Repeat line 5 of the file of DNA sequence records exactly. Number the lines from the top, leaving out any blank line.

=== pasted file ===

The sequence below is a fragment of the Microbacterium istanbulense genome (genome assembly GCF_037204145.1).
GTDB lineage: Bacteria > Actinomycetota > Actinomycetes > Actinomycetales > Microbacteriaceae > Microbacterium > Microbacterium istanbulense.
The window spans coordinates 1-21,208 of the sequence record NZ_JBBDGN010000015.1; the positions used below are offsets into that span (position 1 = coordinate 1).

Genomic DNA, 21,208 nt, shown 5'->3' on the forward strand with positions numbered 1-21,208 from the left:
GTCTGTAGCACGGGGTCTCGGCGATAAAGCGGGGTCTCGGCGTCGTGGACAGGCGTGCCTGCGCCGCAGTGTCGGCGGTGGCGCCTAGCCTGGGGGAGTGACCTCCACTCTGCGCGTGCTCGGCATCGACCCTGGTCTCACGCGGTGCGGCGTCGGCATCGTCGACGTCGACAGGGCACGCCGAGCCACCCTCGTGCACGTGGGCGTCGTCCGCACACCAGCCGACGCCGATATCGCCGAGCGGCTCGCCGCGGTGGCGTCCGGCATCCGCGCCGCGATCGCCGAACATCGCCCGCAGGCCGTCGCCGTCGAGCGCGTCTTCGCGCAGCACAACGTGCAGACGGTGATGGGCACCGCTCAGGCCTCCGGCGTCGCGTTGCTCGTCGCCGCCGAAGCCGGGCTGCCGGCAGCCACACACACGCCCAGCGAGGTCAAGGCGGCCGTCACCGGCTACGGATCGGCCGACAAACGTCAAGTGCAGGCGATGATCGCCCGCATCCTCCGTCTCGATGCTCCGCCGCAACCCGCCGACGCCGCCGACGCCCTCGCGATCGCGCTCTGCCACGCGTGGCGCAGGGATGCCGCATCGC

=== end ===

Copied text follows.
GTCTGTAGCACGGGGTCTCGGCGATAAAGCGGGGTCTCGGCGTCGTGGACAGGCGTGCCTGCGCCGCAGTGTCGGCGGTGGCGCCTAGCCTGGGGGAGTGACCTCCACTCTGCGCGTGCTCGGCATCGACCCTGGTCTCACGCGGTGCGGCGTCGGCATCGTCGACGTCGACAGGGCACGCCGAGCCACCCTCGTGCACGTGGGCGTCGTCCGCACACCAGCCGACGCCGATATCGCCGAGCGGCTCGCCGCGGTGGCGTCCGGCATCCGCGCCGCGATCGCCGAACATCGCCCGCAGGCCGTCGCCGTCGAGCGCGTCTTCGCGCAGCACAACGTGCAGACGGTGATGGGCACCGCTCAGGCCTCCGGCGTCGCGTTGCTCGTCGCCGCCGAAGCCGGGCTGCCGGCAGCCACACACACGCCCAGCGAGGTCAAGGCGGCCGTCACCGGCTACGGATCGGCCGACAAACGTCAAGTGCAGGCGATGATCGCCCGCATCCTCCGTCTCGATGCTCCGCCGCAACCCGCCGACGCCGCCGACGCCCTCGCGATCGCGCTCTGCCACGCGTGGCGCAGGGATGCCGCATCGC